Living on the Brink
Local school children watch as adult males Sylvester and Keeta cross the main road
Meet “The Bulindi Survivors” – representative of thousands of other chimps and so in need of the world’s attention – now!
In 2012, chimp researcher Matt McLennan returned to Uganda after a four-year absence to resume his study of a community of chimpanzees living in small forest fragments in Bulindi, Uganda. Shockingly, the group of about 30 chimps now numbered just 19, almost all of their forest having been converted to farms growing crops like rice and tobacco.
Dr Matt McLennan beneath a chimpanzee night nest at Bulindi.
In 2006, Dr Matt McLennan began a two-year study of chimpanzees living in an unprotected forest amidst a rapidly growing human population. He wanted to learn about their lives in their fast-changing world. The chimpanzees live in Bulindi, an important trading center in western Uganda. The Bulindi chimps are just one of numerous forgotten chimpanzee communities in an area of rapid forest conversion that lies between two large protected areas – the Budongo and Bugoma Forest Reserves.
Tobacco growing on formerly forested land in Bulindi. Across the region farmers are clearing remaining forest in order to plant tobacco and other cash-crops such as rice.
Matt’s study revealed that the chimps were at great risk as their last bits of forest are rapidly converted to farmland. Like thousands of African chimpanzees in similar circumstances, the Bulindi chimps were eking out an existence in tiny, shrinking forest fragments – small islands amidst an expanding sea of farmland and villages. The chimps’ forest was being logged relentlessly and cleared by local farmers to plant their crops.
Adult male caught in a ‘mantrap’, 2011. Vets removed the trap (which he had dragged around for a week) and treated him, but sadly, this male was missing when research resumed in 2012 and likely died of infection caused by the trap (Photo courtesy of the Jane Goodall Institute, Uganda)
Unable to find sufficient food in the forest, the chimps began raiding farmers’ crops for food. As a result, many local farmers became hostile towards these ‘crop pests,’ and conflicts between people and chimps became commonplace. Some farmers used dogs to drive the chimps away from their gardens; others put large steel traps around their crops to protect their livelihoods. In turn, the adult male chimps became aggressive towards people, frightening many villagers.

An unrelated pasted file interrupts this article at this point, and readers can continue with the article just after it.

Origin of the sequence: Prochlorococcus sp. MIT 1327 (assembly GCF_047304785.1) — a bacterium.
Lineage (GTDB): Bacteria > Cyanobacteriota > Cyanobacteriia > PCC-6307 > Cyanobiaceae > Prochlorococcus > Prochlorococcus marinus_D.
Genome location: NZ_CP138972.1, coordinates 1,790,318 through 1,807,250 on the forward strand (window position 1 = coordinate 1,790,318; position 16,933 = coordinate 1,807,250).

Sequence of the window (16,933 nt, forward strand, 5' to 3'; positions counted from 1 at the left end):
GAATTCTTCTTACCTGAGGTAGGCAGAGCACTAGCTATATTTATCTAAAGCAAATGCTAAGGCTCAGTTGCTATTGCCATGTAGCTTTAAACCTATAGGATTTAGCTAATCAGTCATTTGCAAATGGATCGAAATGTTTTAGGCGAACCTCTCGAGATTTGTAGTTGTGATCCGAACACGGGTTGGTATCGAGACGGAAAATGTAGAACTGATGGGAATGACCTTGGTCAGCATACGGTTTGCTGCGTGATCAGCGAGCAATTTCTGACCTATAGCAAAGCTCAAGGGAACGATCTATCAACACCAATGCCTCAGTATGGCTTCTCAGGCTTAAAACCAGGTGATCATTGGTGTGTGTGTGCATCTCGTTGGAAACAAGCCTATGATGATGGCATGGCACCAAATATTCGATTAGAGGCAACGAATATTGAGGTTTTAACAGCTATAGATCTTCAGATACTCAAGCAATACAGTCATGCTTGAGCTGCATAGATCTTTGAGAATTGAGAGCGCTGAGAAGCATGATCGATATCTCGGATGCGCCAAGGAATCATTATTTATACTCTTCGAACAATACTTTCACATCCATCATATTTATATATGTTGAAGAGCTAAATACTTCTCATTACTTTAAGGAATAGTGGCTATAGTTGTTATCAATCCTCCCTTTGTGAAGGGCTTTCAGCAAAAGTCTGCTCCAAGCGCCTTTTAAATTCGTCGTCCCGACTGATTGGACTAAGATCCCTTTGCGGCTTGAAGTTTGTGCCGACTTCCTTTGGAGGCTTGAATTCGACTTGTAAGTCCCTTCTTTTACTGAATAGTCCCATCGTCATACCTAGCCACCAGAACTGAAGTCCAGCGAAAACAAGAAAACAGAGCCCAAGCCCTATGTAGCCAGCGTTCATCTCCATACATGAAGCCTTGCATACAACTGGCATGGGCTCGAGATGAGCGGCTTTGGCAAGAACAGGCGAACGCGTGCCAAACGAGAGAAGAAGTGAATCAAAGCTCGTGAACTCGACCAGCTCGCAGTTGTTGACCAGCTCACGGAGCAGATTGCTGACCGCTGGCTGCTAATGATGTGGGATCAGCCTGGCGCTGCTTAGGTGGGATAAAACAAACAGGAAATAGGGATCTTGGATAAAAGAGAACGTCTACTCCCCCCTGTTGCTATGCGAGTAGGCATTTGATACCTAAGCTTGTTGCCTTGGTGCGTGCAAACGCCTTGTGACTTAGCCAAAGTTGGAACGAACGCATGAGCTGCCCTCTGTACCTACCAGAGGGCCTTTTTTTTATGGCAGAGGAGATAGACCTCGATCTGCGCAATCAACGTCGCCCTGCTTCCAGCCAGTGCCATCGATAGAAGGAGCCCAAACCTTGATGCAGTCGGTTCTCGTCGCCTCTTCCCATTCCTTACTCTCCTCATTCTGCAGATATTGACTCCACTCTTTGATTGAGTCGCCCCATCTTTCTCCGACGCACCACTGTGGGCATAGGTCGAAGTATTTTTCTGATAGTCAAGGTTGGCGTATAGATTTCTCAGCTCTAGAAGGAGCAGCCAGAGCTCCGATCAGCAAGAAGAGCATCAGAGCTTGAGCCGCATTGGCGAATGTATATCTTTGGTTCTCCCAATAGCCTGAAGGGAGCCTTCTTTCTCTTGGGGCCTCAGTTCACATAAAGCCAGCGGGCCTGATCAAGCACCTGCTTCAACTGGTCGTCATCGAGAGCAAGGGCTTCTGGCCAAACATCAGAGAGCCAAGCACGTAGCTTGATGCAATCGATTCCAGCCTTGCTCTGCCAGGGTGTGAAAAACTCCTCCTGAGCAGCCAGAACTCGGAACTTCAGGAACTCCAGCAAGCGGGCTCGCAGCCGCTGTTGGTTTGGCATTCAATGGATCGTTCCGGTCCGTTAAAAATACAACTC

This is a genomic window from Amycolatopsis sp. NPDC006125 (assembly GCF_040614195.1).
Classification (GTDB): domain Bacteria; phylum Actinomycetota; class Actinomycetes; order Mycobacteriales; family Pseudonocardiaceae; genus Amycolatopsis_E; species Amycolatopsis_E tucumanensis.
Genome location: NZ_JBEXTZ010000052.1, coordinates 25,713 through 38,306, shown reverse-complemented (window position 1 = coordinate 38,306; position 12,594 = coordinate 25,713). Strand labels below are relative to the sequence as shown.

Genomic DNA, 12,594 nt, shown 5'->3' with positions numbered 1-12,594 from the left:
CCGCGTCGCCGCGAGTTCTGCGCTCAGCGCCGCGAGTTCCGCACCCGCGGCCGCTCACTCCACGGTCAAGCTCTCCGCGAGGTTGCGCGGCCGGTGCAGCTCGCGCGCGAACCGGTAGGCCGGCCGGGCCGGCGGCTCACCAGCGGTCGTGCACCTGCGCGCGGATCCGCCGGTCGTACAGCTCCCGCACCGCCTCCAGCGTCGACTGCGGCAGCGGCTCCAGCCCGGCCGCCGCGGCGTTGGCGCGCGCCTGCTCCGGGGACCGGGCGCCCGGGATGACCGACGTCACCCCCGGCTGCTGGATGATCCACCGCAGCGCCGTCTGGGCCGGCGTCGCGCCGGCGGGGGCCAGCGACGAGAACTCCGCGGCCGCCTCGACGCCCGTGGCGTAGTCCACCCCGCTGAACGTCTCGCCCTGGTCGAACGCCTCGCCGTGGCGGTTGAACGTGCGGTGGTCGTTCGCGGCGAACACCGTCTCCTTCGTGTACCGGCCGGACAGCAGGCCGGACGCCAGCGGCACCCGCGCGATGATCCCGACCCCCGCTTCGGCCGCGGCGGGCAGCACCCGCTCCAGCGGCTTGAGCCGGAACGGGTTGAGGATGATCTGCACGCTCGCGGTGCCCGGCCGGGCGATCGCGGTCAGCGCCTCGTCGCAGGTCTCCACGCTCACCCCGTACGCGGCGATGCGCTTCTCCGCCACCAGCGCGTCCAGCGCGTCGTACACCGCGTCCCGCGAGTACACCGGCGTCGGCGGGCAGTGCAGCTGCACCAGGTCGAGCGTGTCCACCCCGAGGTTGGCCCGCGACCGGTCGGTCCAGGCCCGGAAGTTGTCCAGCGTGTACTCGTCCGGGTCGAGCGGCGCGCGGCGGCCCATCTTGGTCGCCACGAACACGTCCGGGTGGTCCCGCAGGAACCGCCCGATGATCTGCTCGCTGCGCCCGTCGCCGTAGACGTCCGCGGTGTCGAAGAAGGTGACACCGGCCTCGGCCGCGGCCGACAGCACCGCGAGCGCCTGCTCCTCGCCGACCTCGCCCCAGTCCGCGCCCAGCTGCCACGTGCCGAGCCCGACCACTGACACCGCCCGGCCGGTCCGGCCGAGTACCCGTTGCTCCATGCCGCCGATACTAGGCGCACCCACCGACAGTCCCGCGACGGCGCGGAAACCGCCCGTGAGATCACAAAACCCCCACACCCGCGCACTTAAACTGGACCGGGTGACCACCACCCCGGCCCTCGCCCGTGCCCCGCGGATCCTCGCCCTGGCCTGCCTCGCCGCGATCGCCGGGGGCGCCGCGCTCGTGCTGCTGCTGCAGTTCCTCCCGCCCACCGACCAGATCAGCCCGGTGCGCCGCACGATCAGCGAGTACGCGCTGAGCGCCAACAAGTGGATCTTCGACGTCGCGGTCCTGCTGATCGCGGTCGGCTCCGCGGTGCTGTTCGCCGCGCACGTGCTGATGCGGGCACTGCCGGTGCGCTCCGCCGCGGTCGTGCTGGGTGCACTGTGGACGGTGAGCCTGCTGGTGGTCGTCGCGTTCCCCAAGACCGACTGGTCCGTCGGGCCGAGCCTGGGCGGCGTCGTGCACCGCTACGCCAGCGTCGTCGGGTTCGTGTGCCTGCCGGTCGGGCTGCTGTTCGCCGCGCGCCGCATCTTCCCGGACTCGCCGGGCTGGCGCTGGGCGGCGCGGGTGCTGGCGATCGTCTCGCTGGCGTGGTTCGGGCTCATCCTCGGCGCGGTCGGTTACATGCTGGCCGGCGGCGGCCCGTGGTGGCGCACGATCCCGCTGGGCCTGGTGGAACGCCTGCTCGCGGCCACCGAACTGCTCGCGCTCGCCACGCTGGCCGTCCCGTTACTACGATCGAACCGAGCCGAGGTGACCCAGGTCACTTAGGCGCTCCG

In 2012, Matt returned to Bulindi to resume the study and to see how the chimps have fared in his 4-year absence. The changes were “shocking.” Almost all the forest had been cleared for agriculture, particularly for cash crops such as rice and tobacco, which local farmers sell to multinational companies. Even the remaining forest patches were so heavily logged that few large trees still stood. These deteriorating circumstances are mirrored throughout the wider region, where unknown numbers of chimpanzees are similarly suffering at the hands of their human relatives.
The Bulindi community has declined in size from approximately 30–35 members in 2007 to its current size of 19 individuals in 2013. We can’t be certain of the reasons for this decline, but it’s likely that at least some chimps fell victim to traps or else were killed in retaliation for crop-raiding. These Bulindi chimps live a very different life compared to those in larger protected forests. Each day they run the risk of hostile encounters with humans and dogs as they search for food, crossing roads and busy footpaths. Each day they hear the sound of chainsaws and falling trees, and each day a little bit more of their forest home disappears forever.
And yet, miraculously, most of the chimps have survived – and there is reason for hope. Most of the adult females have young infants and a new generation of youngsters is growing up and adapting to a new set of circumstances. And even though many of the local people are poor and needing to farm in order to survive, many of them are sympathetic to the chimps’ plight and are keen to find a solution. Conservation organizations the Chimpanzee Sanctuary and Wildlife Conservation Trust (www.ngambaisland.org) and the Jane Goodall Institute (www.janegoodall.org) are currently working with local households in the region to promote more positive attitudes towards chimps and develop alternative livelihood strategies to clearing forest.
There are almost 300 chimpanzees living in similar desperate circumstances and at immediate risk within this 50 km corridor of land, and thousands more in other areas of Africa. And those not yet inundated by forest loss will be facing similar problems soon until solutions are found.
Typical view inside a forest fragment in Bulindi. All remaining forest has been heavily logged. The felled tree was an important food source for the chimps.
Follow along now with ChimpSaver.org by clicking here to get to know these 19 survivors. Learn what you can do to ensure that they survive. We’ll also post about the Bulindi Survivors on Facebook. Or sign-up at “Join the Community” to receive the latest updates from ChimpSaver.org. Become a part of a web community as we look for solutions for these and other chimpanzees that are living on the edge every day.
Mr Tom Sabiiti, research assistant and local ambassador for the Bulindi chimps
Follow Dr. McLennan, working with local field assistant Tom Sabiiti, at Updates From Bulindi to get the latest information on these chimps and their plight.